Origins of Bolton rounders game sought by university
A Bolton historian is asking for help to find out more about the town's unique version of the game of rounders.
University of Bolton researcher Dr Peter Swain came across a picture of pioneers of the game while researching the 20th Century pastimes of the town.
Taken in 1914, it shows girls from Tonge Fold Council School who later formed the town's first league in 1918.
Dr Swain said it would be great to "put names to faces" because of their importance to the game.
As opposed to the standard national game, Bolton rounders uses a smaller, wider bat and a soft ball, which can be thrown at players between bases.
It also uses a different scoring system and has larger teams, with 11 rather than nine players to each side.
Dr Swain said that it was adapted from the national game around 1911 and "proved immensely popular with girls and women in the town".
It was initially played in schools by both sexes, but on leaving school, Dr Swain said boys considered it a game for girls and did not play it in adulthood.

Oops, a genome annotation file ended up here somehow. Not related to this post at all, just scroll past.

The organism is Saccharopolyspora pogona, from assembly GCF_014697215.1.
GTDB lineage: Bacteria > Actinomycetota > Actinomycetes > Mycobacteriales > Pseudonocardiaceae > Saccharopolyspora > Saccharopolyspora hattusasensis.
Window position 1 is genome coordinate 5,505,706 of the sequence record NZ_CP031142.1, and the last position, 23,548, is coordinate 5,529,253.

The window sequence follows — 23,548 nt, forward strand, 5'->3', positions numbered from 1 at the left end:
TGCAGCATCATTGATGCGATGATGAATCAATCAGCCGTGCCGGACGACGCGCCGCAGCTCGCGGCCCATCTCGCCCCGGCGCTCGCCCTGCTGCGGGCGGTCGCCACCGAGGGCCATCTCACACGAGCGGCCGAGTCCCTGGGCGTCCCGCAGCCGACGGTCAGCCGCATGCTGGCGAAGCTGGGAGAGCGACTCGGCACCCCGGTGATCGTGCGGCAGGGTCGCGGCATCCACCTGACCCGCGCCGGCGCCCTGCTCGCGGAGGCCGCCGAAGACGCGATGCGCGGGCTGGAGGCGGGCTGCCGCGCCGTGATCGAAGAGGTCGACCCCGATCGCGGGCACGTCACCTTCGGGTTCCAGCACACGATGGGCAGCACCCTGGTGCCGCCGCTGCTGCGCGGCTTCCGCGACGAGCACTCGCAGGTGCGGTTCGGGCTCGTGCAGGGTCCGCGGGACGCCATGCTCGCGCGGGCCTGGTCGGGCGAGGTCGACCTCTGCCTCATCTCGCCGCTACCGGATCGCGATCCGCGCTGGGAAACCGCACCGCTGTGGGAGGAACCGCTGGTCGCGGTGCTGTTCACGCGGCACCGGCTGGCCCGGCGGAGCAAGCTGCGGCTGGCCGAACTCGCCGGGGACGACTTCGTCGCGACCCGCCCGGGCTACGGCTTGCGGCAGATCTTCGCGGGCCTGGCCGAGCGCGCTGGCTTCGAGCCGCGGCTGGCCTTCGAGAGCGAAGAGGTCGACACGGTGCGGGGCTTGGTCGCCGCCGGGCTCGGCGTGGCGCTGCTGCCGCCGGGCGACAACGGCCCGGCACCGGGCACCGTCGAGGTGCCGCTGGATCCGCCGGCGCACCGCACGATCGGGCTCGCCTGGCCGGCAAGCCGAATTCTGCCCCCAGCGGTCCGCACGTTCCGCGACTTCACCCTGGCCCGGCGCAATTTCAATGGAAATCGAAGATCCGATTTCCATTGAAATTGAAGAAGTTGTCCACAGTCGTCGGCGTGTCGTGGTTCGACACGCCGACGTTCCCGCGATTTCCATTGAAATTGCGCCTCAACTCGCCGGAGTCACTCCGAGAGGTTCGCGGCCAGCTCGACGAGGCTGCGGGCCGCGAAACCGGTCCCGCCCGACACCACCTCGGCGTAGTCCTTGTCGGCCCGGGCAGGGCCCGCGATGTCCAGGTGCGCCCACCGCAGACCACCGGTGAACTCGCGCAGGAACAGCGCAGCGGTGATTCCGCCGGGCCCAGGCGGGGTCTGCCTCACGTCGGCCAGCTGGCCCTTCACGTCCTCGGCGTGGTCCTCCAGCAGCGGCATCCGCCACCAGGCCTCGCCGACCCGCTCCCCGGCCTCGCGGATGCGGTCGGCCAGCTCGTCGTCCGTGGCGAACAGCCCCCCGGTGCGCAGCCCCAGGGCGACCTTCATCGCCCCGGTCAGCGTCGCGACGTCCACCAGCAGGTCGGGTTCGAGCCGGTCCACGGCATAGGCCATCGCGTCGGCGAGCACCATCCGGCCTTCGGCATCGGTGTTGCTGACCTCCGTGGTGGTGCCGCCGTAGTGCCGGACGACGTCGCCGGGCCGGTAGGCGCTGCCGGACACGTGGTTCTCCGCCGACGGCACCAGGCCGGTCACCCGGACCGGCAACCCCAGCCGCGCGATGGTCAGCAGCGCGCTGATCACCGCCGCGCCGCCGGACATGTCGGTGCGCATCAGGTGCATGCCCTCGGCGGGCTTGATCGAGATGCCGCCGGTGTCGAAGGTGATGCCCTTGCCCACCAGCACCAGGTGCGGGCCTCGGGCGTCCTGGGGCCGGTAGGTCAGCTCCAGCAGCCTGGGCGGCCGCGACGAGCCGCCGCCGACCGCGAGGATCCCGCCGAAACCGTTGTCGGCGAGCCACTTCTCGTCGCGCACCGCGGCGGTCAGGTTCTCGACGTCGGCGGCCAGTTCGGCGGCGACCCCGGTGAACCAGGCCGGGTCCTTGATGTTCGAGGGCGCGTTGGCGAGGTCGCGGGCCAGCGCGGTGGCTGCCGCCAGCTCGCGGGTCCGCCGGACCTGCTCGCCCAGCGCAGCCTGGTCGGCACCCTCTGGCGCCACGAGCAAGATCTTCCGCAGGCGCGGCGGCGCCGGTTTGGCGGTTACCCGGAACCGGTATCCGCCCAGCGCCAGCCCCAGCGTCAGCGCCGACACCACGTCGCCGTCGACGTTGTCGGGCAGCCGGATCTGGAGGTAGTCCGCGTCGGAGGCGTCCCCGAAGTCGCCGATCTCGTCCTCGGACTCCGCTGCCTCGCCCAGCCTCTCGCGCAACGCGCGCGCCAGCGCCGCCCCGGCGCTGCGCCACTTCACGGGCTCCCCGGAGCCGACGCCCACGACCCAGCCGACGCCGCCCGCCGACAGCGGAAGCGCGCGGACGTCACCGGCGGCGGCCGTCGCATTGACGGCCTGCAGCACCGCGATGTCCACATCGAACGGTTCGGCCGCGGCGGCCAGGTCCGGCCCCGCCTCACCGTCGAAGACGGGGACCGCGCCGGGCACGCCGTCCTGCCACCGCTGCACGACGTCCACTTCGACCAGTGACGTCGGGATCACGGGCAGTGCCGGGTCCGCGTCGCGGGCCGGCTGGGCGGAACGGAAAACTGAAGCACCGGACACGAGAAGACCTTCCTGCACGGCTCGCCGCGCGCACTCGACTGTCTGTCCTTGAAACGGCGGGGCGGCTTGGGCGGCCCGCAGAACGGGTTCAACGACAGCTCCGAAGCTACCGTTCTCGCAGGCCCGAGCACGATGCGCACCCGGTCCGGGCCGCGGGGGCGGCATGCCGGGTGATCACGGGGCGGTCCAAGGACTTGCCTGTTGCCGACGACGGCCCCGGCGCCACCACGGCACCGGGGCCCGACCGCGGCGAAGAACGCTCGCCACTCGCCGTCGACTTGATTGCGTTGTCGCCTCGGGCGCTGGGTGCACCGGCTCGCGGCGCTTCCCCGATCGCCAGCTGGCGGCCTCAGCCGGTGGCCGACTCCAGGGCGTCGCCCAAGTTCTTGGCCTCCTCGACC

However, he said that the girls took up the game with relish, taking the game out of the schoolyards when they left school at 14 and forming "adult leagues through the Sunday Schools which has lasted until today".
He said that the photograph shows some of the pioneers who made that leap into the leagues and popularised it as an adult sport in the town.
"I know that this picture features at least eight girls who, as young women, went on to play in the first adult rounders league in Bolton that was formed in 1918," he said.
"I think the girl on the back row with the bat and her arm round the next girl was called Cissie Leather, but there is some debate about it.
"It would be great if we could put names to their faces so I can include the photograph in my final work."
Dr Peter Swain can be contacted by email him at firstname.lastname@example.org.